Joint Family: The social unit consisting of several generations of kindred living together under the same roof or in a joining compound. Traditionally, joint families live in a large single home, but in modern times accommodations are often in individual, nuclear homes within a shared compound. The joint family includes the father and mother, sons, grandsons and great-grandsons with their spouses, as well as the daughters, granddaughters and great-granddaughters until they are married - thus often comprising several married couples and their children.

The head of the joint family, called kutumba mukhya (also mukhya or kartri), is the father, supported by the mother, and in his absence, the elder son, guided by his mother and supported by his spouse. From an early age, the eldest son is given special training by his father to assume this future responsibility as head of the family. In the event of the father's death, sacred law does allow for the splitting of the family wealth between the sons.

Extended Family: An extended family is two or more adults from different generations of a family, who share a household. It consists of more than parents and children; it may be a family that includes parents, children, cousins, aunts, uncles, grandparents, foster children etc. The extended family may live together for many reasons, help raise children, support for an ill relative, or help with financial problems. Sometimes children are raised by their grandparents when their biological parents have died or no longer can take care of them. Many grandparents take some primary responsibility for child care, particularly when both parents work. Extended families can be found all over the world in different communities and countries. The number of these families has increased by 40 percent in the past ten years.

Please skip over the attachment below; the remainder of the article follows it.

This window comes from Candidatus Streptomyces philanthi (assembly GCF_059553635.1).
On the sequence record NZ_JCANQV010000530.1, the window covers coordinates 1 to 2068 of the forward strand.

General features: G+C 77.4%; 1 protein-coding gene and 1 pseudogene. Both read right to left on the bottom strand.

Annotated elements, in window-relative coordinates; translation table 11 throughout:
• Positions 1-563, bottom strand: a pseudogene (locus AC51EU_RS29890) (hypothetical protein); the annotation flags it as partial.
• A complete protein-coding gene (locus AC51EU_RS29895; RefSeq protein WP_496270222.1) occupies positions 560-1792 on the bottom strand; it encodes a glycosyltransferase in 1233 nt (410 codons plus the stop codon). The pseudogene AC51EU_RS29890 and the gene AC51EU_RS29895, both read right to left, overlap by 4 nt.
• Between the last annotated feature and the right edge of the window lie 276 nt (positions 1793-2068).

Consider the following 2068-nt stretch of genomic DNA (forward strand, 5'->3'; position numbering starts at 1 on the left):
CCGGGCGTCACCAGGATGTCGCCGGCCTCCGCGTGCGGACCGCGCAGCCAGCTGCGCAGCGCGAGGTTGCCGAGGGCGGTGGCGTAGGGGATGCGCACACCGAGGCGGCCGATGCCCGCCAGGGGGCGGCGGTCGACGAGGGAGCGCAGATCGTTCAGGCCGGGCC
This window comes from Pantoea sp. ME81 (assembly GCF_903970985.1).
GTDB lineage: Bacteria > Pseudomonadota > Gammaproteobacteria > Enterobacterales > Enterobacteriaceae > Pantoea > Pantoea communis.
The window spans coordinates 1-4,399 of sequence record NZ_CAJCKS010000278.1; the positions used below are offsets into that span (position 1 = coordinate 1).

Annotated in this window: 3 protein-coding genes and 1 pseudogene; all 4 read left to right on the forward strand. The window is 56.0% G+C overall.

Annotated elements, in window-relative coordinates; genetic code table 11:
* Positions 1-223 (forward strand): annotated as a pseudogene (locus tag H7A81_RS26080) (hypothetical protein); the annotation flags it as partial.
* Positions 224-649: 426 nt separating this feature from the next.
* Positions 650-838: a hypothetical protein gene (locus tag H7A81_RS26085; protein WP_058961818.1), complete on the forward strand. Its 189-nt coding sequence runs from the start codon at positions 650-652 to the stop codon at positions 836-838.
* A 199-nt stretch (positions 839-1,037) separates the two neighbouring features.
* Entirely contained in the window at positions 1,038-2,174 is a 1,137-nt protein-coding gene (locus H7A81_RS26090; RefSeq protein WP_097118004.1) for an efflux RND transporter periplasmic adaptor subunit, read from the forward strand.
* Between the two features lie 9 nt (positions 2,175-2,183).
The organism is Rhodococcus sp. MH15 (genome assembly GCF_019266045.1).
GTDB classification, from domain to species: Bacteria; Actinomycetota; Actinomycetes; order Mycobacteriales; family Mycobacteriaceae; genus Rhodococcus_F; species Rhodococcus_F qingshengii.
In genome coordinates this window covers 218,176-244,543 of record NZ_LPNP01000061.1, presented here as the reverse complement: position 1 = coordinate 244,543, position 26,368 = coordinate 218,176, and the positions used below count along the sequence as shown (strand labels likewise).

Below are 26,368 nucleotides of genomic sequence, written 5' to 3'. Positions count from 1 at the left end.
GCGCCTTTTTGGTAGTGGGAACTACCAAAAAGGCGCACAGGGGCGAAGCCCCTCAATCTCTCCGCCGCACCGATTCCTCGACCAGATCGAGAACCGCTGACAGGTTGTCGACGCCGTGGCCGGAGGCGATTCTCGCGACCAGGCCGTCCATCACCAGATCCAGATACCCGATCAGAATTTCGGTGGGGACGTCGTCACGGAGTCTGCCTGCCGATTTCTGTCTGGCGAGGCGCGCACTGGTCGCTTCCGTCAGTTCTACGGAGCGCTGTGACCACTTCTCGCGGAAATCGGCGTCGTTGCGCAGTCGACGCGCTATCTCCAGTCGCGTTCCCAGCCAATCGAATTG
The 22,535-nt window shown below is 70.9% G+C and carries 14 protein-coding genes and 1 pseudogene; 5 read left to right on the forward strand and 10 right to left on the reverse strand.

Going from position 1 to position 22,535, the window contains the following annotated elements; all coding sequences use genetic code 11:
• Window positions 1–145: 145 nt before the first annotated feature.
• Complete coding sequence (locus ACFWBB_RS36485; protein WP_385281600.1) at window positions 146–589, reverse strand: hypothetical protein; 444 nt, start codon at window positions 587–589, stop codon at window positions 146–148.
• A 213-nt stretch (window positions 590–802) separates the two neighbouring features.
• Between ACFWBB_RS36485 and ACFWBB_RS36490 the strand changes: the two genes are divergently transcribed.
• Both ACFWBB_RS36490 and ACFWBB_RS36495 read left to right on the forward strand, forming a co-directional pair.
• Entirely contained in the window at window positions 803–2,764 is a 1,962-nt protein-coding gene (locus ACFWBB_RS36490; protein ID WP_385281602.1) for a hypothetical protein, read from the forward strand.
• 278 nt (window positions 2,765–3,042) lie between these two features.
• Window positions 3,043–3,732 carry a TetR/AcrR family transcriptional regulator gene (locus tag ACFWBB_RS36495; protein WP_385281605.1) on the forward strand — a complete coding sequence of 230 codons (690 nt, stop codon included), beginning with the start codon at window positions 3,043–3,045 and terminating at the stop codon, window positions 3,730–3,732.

Extended family - this family usually consists of:

    * Grandparents
    * Parents
    * Children

Family Structure:
B. Based on blood relation family is two types:

  1. Family of orientation. 
  2. Family of procreation.

C. Based on Marriage:

 Marriages are two types:
  1. Monogamy
  2. Polygamy

Monogamy – Monogamous family
Polygamy – Polygamous family

D. Based on rules of marriage:
  1. Endogamous
  2. Exogamous

E. Based in system of discount family are four types:

  1. Patrilineal family.
  2.  Matrilineal family
  3. Ambitineal family
  4. Bilateral family

F. Based on the nature of authority or succession:

  1. Patrical family.
  2. Matrical family

G. Based on residence practices:

  1. Patrilocal family / Birilocal family
  2. Matrilocal family / Uxorilocal
  3. Biolocal family
  4. Avunculocal family
  5. Neolocal family
  6. Matri-patrilocal family.